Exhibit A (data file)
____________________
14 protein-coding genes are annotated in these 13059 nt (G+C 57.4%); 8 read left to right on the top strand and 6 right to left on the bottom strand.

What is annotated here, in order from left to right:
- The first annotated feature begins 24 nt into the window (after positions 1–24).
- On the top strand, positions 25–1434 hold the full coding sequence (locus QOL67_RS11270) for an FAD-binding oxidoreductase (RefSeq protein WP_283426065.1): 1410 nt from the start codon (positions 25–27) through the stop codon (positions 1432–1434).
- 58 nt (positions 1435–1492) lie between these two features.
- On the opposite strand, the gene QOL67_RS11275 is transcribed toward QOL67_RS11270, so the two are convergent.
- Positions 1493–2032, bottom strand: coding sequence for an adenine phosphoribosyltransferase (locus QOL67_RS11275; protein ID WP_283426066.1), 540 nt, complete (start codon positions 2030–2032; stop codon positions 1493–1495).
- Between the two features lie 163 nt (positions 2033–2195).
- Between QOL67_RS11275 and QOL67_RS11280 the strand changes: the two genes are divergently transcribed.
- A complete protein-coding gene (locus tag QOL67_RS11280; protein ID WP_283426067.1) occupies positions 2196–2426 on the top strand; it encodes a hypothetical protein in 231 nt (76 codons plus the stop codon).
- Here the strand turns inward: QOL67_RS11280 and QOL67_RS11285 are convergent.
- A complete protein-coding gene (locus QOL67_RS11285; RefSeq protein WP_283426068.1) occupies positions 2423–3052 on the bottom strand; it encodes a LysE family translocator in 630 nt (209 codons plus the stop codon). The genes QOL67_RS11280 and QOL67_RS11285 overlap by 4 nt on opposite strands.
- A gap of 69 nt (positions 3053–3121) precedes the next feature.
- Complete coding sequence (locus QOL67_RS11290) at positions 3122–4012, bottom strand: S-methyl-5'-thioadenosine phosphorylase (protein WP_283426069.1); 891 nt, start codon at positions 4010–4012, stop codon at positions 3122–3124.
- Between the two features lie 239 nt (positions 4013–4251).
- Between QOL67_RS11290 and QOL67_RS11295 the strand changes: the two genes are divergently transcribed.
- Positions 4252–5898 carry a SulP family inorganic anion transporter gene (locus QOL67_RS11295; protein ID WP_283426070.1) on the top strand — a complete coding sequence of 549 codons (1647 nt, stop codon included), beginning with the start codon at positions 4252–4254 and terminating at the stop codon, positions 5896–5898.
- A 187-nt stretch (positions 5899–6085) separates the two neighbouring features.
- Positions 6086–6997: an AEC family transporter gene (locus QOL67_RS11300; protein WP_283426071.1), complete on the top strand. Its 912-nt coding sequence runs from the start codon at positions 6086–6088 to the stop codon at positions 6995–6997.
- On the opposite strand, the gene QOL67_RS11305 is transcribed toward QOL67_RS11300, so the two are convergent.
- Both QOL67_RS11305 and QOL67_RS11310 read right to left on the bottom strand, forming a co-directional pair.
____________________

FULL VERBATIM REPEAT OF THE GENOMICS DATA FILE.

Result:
14 protein-coding genes are annotated in these 13059 nt (G+C 57.4%); 8 read left to right on the top strand and 6 right to left on the bottom strand.

What is annotated here, in order from left to right:
- The first annotated feature begins 24 nt into the window (after positions 1–24).
- On the top strand, positions 25–1434 hold the full coding sequence (locus QOL67_RS11270) for an FAD-binding oxidoreductase (RefSeq protein WP_283426065.1): 1410 nt from the start codon (positions 25–27) through the stop codon (positions 1432–1434).
- 58 nt (positions 1435–1492) lie between these two features.
- On the opposite strand, the gene QOL67_RS11275 is transcribed toward QOL67_RS11270, so the two are convergent.
- Positions 1493–2032, bottom strand: coding sequence for an adenine phosphoribosyltransferase (locus QOL67_RS11275; protein ID WP_283426066.1), 540 nt, complete (start codon positions 2030–2032; stop codon positions 1493–1495).
- Between the two features lie 163 nt (positions 2033–2195).
- Between QOL67_RS11275 and QOL67_RS11280 the strand changes: the two genes are divergently transcribed.
- A complete protein-coding gene (locus tag QOL67_RS11280; protein ID WP_283426067.1) occupies positions 2196–2426 on the top strand; it encodes a hypothetical protein in 231 nt (76 codons plus the stop codon).
- Here the strand turns inward: QOL67_RS11280 and QOL67_RS11285 are convergent.
- A complete protein-coding gene (locus QOL67_RS11285; RefSeq protein WP_283426068.1) occupies positions 2423–3052 on the bottom strand; it encodes a LysE family translocator in 630 nt (209 codons plus the stop codon). The genes QOL67_RS11280 and QOL67_RS11285 overlap by 4 nt on opposite strands.
- A gap of 69 nt (positions 3053–3121) precedes the next feature.
- Complete coding sequence (locus QOL67_RS11290) at positions 3122–4012, bottom strand: S-methyl-5'-thioadenosine phosphorylase (protein WP_283426069.1); 891 nt, start codon at positions 4010–4012, stop codon at positions 3122–3124.
- Between the two features lie 239 nt (positions 4013–4251).
- Between QOL67_RS11290 and QOL67_RS11295 the strand changes: the two genes are divergently transcribed.
- Positions 4252–5898 carry a SulP family inorganic anion transporter gene (locus QOL67_RS11295; protein ID WP_283426070.1) on the top strand — a complete coding sequence of 549 codons (1647 nt, stop codon included), beginning with the start codon at positions 4252–4254 and terminating at the stop codon, positions 5896–5898.
- A 187-nt stretch (positions 5899–6085) separates the two neighbouring features.
- Positions 6086–6997: an AEC family transporter gene (locus QOL67_RS11300; protein WP_283426071.1), complete on the top strand. Its 912-nt coding sequence runs from the start codon at positions 6086–6088 to the stop codon at positions 6995–6997.
- On the opposite strand, the gene QOL67_RS11305 is transcribed toward QOL67_RS11300, so the two are convergent.
- Both QOL67_RS11305 and QOL67_RS11310 read right to left on the bottom strand, forming a co-directional pair.